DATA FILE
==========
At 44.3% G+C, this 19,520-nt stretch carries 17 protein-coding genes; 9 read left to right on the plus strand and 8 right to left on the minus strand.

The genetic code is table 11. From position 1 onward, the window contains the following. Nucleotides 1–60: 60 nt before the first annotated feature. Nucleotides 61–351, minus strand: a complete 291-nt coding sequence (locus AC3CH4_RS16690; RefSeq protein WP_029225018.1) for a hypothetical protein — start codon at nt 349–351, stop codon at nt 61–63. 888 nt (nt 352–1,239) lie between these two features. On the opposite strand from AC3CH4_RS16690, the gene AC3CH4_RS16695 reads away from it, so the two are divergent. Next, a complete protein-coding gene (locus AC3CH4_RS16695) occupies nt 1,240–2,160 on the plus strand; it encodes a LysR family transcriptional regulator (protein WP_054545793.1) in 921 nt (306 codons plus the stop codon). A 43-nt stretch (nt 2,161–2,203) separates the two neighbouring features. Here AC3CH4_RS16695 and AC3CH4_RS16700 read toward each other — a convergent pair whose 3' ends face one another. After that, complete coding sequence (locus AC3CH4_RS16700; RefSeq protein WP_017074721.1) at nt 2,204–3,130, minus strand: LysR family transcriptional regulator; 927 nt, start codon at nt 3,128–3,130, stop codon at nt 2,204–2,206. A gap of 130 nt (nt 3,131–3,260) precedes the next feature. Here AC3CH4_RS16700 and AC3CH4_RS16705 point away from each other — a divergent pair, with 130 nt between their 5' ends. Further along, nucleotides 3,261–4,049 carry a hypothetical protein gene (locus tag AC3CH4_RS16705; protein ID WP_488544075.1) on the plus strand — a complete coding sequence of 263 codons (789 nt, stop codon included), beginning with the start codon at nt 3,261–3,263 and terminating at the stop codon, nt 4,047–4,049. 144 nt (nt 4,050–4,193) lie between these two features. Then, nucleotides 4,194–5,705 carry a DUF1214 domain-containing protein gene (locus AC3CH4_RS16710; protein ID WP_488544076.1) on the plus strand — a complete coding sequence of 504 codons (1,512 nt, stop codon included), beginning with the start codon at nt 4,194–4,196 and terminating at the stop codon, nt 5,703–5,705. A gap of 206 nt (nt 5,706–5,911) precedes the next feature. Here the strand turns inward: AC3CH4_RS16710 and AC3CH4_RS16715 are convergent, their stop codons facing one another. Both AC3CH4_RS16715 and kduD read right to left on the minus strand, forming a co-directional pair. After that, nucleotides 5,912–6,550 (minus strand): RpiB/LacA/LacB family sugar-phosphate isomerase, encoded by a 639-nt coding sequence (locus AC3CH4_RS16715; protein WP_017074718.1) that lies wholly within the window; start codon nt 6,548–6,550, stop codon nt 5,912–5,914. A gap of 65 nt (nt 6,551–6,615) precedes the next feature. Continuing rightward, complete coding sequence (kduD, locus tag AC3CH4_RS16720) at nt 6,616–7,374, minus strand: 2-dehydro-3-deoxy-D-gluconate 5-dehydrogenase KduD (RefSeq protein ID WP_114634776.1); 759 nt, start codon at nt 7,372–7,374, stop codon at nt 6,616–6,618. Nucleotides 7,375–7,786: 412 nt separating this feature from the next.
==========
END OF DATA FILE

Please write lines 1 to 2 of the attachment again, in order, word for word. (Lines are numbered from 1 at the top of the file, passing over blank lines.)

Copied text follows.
At 44.3% G+C, this 19,520-nt stretch carries 17 protein-coding genes; 9 read left to right on the plus strand and 8 right to left on the minus strand.

The genetic code is table 11. From position 1 onward, the window contains the following. Nucleotides 1–60: 60 nt before the first annotated feature. Nucleotides 61–351, minus strand: a complete 291-nt coding sequence (locus AC3CH4_RS16690; RefSeq protein WP_029225018.1) for a hypothetical protein — start codon at nt 349–351, stop codon at nt 61–63. 888 nt (nt 352–1,239) lie between these two features. On the opposite strand from AC3CH4_RS16690, the gene AC3CH4_RS16695 reads away from it, so the two are divergent. Next, a complete protein-coding gene (locus AC3CH4_RS16695) occupies nt 1,240–2,160 on the plus strand; it encodes a LysR family transcriptional regulator (protein WP_054545793.1) in 921 nt (306 codons plus the stop codon). A 43-nt stretch (nt 2,161–2,203) separates the two neighbouring features. Here AC3CH4_RS16695 and AC3CH4_RS16700 read toward each other — a convergent pair whose 3' ends face one another. After that, complete coding sequence (locus AC3CH4_RS16700; RefSeq protein WP_017074721.1) at nt 2,204–3,130, minus strand: LysR family transcriptional regulator; 927 nt, start codon at nt 3,128–3,130, stop codon at nt 2,204–2,206. A gap of 130 nt (nt 3,131–3,260) precedes the next feature. Here AC3CH4_RS16700 and AC3CH4_RS16705 point away from each other — a divergent pair, with 130 nt between their 5' ends. Further along, nucleotides 3,261–4,049 carry a hypothetical protein gene (locus tag AC3CH4_RS16705; protein ID WP_488544075.1) on the plus strand — a complete coding sequence of 263 codons (789 nt, stop codon included), beginning with the start codon at nt 3,261–3,263 and terminating at the stop codon, nt 4,047–4,049. 144 nt (nt 4,050–4,193) lie between these two features. Then, nucleotides 4,194–5,705 carry a DUF1214 domain-containing protein gene (locus AC3CH4_RS16710; protein ID WP_488544076.1) on the plus strand — a complete coding sequence of 504 codons (1,512 nt, stop codon included), beginning with the start codon at nt 4,194–4,196 and terminating at the stop codon, nt 5,703–5,705. A gap of 206 nt (nt 5,706–5,911) precedes the next feature. Here the strand turns inward: AC3CH4_RS16710 and AC3CH4_RS16715 are convergent, their stop codons facing one another. Both AC3CH4_RS16715 and kduD read right to left on the minus strand, forming a co-directional pair. After that, nucleotides 5,912–6,550 (minus strand): RpiB/LacA/LacB family sugar-phosphate isomerase, encoded by a 639-nt coding sequence (locus AC3CH4_RS16715; protein WP_017074718.1) that lies wholly within the window; start codon nt 6,548–6,550, stop codon nt 5,912–5,914. A gap of 65 nt (nt 6,551–6,615) precedes the next feature. Continuing rightward, complete coding sequence (kduD, locus tag AC3CH4_RS16720) at nt 6,616–7,374, minus strand: 2-dehydro-3-deoxy-D-gluconate 5-dehydrogenase KduD (RefSeq protein ID WP_114634776.1); 759 nt, start codon at nt 7,372–7,374, stop codon at nt 6,616–6,618. Nucleotides 7,375–7,786: 412 nt separating this feature from the next.